Ex-Fraternity Member Pleads Guilty to Hazing in 19-Year-Old's Death

A prosecutor identified White as Oakes’ "big brother" in the fraternity

Adam Oakes
Courtesy of Family

A former Virginia Commonwealth University student pleaded guilty Tuesday to hazing and serving alcohol to a minor in connection with a 19-year-old freshman’s death from alcohol poisoning after a fraternity party.

Andrew White, 23, of Dulles pleaded guilty to the misdemeanors in Richmond Circuit Court, the Richmond Times-Dispatch reported. He faces up to a year in prison and a $2,500 fine at sentencing in March.

Assistant Commonwealth’s Attorney Alison Martin said White did not make an agreement with the prosecution. He pleaded guilty to accept responsibility for his role, his lawyer, Stephen A. Mutnick, said in a statement.

White is one of 11 former Delta Chi members charged in Adam Oakes’ February death and the only one to plead guilty in the case. All 11 were charged with hazing and White and five others were also charged with serving alcohol to a minor.

Oakes’ parents, Eric and Linda, and cousin attended the plea hearing.

A prosecutor identified White as Oakes’ "big brother" in the fraternity. The police investigation found that Oakes was told to drink a large bottle of whiskey and the freshman from Loudoun County was found dead the next morning. The office of the chief medical examiner ruled that Oakes' death was caused by alcohol poisoning.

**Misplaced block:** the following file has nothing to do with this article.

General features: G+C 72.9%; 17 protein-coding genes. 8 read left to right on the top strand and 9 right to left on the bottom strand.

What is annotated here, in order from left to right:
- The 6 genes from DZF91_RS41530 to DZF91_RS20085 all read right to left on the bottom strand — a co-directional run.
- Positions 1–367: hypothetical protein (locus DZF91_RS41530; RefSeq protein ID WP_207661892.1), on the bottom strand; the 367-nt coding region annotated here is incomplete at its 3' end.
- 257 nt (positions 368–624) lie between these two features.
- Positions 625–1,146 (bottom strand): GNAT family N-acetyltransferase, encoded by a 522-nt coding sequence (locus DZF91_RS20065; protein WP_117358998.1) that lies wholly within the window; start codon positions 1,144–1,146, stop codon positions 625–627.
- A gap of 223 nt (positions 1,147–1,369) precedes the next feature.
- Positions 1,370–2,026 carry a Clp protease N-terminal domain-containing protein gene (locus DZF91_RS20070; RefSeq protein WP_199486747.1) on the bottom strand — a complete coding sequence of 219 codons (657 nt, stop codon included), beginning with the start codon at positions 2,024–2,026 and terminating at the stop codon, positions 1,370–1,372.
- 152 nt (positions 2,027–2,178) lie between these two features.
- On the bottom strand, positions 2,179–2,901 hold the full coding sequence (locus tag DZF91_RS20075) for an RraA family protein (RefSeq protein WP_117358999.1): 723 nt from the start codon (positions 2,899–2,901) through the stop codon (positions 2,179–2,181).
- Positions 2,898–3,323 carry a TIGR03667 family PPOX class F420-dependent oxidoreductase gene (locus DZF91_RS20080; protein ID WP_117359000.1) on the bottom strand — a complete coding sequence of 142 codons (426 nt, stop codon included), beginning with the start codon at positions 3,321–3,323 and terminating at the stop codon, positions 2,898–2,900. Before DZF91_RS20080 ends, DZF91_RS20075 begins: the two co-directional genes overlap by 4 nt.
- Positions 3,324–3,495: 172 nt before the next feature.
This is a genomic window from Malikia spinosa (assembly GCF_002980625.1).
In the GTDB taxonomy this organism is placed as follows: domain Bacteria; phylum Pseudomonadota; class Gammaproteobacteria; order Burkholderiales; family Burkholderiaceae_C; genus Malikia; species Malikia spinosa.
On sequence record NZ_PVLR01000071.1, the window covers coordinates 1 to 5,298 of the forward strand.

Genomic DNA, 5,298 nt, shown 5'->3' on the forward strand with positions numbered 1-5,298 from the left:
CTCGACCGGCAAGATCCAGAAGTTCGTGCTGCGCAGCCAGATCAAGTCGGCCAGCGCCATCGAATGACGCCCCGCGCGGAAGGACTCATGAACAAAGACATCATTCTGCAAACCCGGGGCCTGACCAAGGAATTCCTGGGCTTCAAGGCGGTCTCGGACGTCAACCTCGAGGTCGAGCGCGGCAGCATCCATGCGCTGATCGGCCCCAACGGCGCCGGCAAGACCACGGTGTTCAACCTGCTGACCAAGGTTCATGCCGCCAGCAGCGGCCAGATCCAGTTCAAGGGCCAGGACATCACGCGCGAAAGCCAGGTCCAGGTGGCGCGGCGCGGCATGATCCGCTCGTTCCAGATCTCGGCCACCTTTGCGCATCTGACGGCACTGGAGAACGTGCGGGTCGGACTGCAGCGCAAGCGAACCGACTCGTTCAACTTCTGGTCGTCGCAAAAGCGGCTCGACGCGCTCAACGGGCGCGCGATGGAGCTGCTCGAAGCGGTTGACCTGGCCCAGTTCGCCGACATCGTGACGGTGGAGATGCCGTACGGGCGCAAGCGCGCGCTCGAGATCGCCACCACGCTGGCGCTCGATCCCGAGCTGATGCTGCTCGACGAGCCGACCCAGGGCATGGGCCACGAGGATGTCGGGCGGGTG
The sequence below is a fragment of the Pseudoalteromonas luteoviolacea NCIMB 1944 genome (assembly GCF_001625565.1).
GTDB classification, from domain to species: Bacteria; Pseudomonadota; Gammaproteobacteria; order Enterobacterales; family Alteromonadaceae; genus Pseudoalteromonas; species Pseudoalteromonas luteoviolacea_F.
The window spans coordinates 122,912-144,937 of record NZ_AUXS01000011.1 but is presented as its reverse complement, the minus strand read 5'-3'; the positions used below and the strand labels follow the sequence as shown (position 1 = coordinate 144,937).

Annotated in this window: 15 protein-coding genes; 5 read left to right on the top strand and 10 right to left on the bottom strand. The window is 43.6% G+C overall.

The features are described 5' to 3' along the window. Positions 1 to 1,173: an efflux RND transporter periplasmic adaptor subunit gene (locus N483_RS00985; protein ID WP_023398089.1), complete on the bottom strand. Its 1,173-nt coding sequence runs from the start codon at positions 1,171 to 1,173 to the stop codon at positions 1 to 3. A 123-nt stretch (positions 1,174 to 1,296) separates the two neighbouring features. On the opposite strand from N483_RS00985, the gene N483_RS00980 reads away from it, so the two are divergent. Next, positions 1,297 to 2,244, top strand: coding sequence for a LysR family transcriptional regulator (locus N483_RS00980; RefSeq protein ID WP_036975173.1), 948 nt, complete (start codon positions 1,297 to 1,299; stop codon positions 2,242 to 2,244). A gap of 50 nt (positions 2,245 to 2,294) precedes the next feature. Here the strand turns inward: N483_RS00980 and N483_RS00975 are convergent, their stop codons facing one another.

Richmond police, campus police and the university launched investigations in the aftermath. VCU expelledthe fraternity in June.

In September, the university announced that it would ban alcohol at fraternity and sorority events, publish misconduct instances online and pause new member recruitment. On the same day, two investigations of university Greek life on campus were released, finding that there are concerns about hazing and binge drinking at the university and staff has struggled to address them.

Oakes’ cousin, Courtney White, has become an advocate for ending hazing, pushing to make hazing a felony in Virginia.

“The punishment doesn’t fit the crime,” Courtney White said. “Change has to happen. ... There’s a problem, and it’s happening right before our eyes. Right now, most kids, the most they get is a misdemeanor for killing my cousin. It should never be a misdemeanor to haze someone to death.”

Copyright AP - Associated Press
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